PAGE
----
Tuesday, May 16, 2006
Peter Rabbit Trails
From the commissioning exhortation given Sunday by my former professor and pastor, Peter Leithart, to my old chum and colleague, Toby Sumpter:
To put it simply, ordination is a call to death. In the Old Testament, worshipers laid a hand on an animal just before they slaughtered it for sacrifice. Israel laid hands on the Levites to stand in the place of the people around the tabernacle, and in that capacity they served as a boundary between the Holy God enthroned in the tabernacle and the sinful people in the camp. Ordination puts you in danger; ordination is always a call to death.Also, Peter's feature article in the current issue of Touchstone is unfortunately not online, but it is must reading for anyone interested in ecumenism. "Divine Light on Kings: Evangelical Ecumenism & the Gospel in the Story of Israel Divided" is adapted from his commentary on 1-2 Kings, which will be published later this year in the Brazos Theological Commentary on the Bible series, of which R.R. Reno is general editor. The first (and only currently) published volume in the series was Acts by Jaroslav Pelikan, who died Saturday at age 82.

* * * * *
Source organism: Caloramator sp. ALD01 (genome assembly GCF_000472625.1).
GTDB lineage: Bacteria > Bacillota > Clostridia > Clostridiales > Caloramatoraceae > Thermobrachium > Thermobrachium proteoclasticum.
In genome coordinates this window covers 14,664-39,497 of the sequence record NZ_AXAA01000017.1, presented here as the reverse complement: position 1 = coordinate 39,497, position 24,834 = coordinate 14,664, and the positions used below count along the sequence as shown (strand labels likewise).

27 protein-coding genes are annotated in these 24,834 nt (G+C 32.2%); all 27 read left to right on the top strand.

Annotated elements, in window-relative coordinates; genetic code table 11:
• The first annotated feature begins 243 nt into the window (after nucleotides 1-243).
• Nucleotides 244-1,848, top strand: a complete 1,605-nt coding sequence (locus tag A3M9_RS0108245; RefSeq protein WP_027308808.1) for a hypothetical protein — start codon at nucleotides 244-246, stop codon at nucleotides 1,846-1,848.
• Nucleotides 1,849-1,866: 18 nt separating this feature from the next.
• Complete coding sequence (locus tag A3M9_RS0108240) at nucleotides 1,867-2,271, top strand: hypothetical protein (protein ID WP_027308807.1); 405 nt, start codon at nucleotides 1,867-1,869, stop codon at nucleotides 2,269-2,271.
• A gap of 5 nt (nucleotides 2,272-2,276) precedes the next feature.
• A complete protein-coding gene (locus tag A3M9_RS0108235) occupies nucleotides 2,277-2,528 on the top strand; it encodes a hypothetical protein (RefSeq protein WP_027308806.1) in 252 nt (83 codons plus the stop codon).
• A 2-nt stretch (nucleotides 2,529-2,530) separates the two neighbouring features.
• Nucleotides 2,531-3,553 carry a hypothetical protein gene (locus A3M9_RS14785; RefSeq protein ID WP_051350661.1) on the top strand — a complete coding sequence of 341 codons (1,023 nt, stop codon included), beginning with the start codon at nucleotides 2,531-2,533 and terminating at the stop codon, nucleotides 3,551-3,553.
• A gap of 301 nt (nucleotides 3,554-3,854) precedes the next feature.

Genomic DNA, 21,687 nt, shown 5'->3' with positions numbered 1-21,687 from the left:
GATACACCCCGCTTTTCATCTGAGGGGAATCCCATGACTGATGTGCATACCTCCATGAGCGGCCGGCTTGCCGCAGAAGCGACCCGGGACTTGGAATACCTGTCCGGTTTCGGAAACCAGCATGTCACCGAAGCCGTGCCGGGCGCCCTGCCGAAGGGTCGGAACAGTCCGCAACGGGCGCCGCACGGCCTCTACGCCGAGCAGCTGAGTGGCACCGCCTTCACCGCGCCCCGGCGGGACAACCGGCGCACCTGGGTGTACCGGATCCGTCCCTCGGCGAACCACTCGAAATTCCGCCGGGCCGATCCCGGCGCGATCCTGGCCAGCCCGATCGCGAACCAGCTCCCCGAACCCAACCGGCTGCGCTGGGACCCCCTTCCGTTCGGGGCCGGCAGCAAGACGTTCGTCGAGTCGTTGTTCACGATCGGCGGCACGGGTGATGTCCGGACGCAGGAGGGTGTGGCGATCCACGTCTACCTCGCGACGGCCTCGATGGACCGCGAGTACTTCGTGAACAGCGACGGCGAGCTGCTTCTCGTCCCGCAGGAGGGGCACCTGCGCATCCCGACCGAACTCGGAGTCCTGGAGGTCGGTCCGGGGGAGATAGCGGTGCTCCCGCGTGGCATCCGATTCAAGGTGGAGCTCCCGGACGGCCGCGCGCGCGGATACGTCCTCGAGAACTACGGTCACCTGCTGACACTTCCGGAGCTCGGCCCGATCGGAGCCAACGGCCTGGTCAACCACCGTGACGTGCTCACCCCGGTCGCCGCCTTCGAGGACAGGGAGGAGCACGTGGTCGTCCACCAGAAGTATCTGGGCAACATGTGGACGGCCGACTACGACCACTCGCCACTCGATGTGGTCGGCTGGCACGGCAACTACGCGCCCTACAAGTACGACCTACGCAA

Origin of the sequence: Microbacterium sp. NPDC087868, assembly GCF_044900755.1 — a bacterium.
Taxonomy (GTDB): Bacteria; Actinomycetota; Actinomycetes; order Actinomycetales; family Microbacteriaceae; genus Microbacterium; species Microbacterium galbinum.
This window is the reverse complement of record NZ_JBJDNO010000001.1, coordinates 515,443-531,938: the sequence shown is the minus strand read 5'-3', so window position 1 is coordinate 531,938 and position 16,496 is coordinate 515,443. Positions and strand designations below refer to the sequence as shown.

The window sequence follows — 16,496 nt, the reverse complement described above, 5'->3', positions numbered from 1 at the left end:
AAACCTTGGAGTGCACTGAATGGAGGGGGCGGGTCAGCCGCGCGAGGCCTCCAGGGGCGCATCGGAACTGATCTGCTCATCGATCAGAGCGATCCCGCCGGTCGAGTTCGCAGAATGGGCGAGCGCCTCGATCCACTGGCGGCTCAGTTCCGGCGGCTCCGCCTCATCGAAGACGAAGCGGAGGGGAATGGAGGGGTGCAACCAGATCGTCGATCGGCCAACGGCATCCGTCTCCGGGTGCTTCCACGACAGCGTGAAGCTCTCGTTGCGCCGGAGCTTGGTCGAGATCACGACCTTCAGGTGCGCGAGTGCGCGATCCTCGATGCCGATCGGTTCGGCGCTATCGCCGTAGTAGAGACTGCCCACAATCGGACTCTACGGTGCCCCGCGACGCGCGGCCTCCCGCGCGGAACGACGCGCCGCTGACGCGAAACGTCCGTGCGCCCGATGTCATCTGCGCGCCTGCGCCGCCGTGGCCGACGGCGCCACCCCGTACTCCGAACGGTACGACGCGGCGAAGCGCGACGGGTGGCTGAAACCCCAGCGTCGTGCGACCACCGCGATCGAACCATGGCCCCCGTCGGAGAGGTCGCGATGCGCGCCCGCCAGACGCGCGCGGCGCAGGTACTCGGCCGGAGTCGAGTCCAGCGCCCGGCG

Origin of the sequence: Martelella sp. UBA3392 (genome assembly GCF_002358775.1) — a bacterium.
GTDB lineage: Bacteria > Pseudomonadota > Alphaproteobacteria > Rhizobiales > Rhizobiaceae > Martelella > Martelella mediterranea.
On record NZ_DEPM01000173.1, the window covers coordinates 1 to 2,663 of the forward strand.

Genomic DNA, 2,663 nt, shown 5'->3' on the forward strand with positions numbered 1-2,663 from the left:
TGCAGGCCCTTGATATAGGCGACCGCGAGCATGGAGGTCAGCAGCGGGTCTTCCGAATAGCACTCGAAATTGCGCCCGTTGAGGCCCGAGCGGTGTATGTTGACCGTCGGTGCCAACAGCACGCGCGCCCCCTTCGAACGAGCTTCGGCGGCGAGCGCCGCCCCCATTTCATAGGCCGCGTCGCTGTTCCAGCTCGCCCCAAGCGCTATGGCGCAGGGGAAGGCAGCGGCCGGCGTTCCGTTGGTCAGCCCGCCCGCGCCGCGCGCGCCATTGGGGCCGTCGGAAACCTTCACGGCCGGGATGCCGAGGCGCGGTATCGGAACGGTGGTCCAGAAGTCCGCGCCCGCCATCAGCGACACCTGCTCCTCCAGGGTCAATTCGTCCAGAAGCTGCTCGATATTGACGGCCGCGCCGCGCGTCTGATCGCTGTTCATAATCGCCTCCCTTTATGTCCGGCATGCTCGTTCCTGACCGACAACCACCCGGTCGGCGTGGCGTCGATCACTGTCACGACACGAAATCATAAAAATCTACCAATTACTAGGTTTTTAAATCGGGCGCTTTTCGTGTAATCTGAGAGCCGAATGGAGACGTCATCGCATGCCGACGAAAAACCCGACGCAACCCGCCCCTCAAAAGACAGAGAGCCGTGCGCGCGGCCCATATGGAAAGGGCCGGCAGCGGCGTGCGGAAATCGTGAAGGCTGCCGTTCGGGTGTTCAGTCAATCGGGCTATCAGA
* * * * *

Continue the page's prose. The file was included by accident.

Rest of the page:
[...] You are called to die by giving your life and time and energies to serving the people of the congregation you are called to. Every Christian is called to die to himself, but ordination is a specification of baptism that calls you in a particular way to follow Jesus the Good Shepherd in laying down your life for the sheep. Ordination confers authority and privilege; but that privilege and authority are cruciform or they are nothing.
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